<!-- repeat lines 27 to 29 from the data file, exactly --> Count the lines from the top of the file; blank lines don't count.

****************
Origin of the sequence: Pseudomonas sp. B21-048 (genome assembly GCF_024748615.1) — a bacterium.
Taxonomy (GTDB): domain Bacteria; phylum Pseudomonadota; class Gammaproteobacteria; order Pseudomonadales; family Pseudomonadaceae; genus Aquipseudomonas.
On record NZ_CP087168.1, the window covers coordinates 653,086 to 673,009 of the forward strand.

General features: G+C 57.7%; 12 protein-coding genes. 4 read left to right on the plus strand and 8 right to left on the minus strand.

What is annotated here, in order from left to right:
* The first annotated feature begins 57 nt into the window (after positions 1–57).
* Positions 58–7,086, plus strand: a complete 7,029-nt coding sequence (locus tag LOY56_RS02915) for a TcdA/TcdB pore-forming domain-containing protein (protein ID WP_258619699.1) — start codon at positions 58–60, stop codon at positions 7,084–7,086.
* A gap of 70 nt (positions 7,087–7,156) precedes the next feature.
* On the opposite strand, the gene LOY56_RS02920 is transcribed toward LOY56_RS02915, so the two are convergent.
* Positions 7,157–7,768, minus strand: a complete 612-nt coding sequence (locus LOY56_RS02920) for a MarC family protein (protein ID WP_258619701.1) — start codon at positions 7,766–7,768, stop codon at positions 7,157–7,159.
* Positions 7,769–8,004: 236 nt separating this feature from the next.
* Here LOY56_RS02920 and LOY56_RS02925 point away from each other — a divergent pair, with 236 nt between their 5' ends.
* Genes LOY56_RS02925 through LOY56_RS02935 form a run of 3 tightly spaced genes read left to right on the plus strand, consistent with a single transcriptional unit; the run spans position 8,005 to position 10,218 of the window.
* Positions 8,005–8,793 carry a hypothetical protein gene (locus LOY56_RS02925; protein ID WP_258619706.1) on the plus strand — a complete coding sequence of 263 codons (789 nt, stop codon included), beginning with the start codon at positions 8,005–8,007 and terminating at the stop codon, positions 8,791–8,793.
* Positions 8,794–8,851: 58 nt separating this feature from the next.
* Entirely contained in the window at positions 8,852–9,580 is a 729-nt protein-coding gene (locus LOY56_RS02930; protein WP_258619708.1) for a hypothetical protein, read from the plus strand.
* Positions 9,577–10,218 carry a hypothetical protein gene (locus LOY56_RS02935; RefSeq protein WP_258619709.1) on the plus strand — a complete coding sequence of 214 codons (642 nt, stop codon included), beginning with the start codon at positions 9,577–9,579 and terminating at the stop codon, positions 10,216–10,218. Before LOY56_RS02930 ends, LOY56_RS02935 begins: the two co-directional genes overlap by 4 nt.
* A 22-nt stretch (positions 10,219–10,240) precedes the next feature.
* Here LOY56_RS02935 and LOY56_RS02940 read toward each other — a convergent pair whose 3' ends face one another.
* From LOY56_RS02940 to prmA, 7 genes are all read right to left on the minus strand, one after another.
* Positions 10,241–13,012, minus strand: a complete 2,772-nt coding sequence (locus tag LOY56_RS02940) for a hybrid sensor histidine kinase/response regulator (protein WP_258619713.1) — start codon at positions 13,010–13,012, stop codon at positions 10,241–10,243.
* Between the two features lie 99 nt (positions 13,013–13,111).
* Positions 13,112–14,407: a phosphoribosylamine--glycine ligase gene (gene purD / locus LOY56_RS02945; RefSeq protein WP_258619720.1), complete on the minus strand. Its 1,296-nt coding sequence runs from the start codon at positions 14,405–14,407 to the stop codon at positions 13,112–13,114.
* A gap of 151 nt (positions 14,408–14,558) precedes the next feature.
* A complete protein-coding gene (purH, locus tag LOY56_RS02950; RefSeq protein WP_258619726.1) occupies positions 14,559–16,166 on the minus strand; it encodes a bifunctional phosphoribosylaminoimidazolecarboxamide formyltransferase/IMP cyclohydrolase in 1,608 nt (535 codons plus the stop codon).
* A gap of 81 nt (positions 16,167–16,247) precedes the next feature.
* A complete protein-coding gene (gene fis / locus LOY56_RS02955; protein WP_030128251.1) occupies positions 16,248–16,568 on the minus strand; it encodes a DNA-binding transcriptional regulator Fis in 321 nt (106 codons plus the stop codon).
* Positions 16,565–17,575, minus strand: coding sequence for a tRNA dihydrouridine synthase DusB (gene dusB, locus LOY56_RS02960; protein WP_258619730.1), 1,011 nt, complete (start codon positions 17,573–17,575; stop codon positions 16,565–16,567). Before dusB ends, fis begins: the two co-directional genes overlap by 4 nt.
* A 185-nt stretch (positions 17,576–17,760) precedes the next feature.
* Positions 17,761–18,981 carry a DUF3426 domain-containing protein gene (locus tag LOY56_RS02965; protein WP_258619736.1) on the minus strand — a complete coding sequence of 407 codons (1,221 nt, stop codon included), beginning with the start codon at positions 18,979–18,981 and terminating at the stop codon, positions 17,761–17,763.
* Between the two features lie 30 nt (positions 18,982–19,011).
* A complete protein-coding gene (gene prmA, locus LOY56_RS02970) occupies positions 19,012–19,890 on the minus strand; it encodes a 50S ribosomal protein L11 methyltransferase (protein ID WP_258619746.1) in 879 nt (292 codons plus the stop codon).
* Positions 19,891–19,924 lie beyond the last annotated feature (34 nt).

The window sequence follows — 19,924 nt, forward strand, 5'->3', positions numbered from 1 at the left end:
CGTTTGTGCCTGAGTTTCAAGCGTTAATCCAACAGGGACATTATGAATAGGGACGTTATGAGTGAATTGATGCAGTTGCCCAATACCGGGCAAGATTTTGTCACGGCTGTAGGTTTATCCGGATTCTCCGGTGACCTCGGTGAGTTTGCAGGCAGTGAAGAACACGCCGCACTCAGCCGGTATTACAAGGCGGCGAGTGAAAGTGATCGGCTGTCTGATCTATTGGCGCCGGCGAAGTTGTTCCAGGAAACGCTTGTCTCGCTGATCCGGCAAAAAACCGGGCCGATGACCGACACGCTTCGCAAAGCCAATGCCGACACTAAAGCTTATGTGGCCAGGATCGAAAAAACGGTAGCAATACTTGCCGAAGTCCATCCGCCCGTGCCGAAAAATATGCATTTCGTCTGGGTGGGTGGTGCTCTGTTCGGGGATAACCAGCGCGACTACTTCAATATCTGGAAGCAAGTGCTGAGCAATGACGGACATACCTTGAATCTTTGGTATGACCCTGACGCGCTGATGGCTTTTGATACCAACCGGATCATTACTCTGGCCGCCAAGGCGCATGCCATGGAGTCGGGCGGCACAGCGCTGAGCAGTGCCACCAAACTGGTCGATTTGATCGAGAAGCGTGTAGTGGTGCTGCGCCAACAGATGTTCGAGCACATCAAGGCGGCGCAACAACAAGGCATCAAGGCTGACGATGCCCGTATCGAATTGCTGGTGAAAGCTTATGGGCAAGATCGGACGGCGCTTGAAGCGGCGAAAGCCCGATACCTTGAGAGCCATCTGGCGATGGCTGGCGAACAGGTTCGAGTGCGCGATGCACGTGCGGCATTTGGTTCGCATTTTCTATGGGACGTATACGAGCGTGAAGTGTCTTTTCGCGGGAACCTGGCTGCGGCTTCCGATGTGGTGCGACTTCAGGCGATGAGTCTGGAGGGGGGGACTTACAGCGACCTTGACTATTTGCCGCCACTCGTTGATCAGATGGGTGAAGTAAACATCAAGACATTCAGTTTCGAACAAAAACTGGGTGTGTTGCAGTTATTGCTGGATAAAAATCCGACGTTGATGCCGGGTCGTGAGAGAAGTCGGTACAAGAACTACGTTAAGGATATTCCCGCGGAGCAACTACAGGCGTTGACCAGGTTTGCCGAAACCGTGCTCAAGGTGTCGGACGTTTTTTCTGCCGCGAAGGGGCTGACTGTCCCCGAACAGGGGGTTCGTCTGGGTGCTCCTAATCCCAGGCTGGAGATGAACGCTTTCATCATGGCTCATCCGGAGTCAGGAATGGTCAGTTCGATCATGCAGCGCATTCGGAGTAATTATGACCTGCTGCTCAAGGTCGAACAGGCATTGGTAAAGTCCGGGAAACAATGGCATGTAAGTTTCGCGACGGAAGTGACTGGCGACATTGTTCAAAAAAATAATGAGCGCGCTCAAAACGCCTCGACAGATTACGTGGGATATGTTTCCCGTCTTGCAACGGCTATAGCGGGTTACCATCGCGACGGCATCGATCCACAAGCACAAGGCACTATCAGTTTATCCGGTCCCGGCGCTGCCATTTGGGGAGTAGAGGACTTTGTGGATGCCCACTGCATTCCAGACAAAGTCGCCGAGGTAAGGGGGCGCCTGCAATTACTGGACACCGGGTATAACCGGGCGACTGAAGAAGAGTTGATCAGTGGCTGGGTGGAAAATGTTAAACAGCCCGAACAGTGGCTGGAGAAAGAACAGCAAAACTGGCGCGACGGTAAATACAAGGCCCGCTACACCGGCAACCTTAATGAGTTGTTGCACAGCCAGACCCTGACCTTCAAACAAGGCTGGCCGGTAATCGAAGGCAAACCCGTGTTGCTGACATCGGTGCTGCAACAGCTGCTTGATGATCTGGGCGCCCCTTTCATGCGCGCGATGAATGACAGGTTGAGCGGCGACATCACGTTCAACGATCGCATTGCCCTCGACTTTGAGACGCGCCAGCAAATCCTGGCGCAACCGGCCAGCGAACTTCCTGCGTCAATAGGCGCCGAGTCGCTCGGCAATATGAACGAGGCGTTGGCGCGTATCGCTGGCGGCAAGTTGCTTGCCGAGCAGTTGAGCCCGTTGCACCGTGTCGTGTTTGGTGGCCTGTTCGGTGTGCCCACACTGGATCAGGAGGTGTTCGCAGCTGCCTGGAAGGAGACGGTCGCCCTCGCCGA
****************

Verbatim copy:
* A complete protein-coding gene (gene fis / locus LOY56_RS02955; protein WP_030128251.1) occupies positions 16,248–16,568 on the minus strand; it encodes a DNA-binding transcriptional regulator Fis in 321 nt (106 codons plus the stop codon).
* Positions 16,565–17,575, minus strand: coding sequence for a tRNA dihydrouridine synthase DusB (gene dusB, locus LOY56_RS02960; protein WP_258619730.1), 1,011 nt, complete (start codon positions 17,573–17,575; stop codon positions 16,565–16,567). Before dusB ends, fis begins: the two co-directional genes overlap by 4 nt.
* A 185-nt stretch (positions 17,576–17,760) precedes the next feature.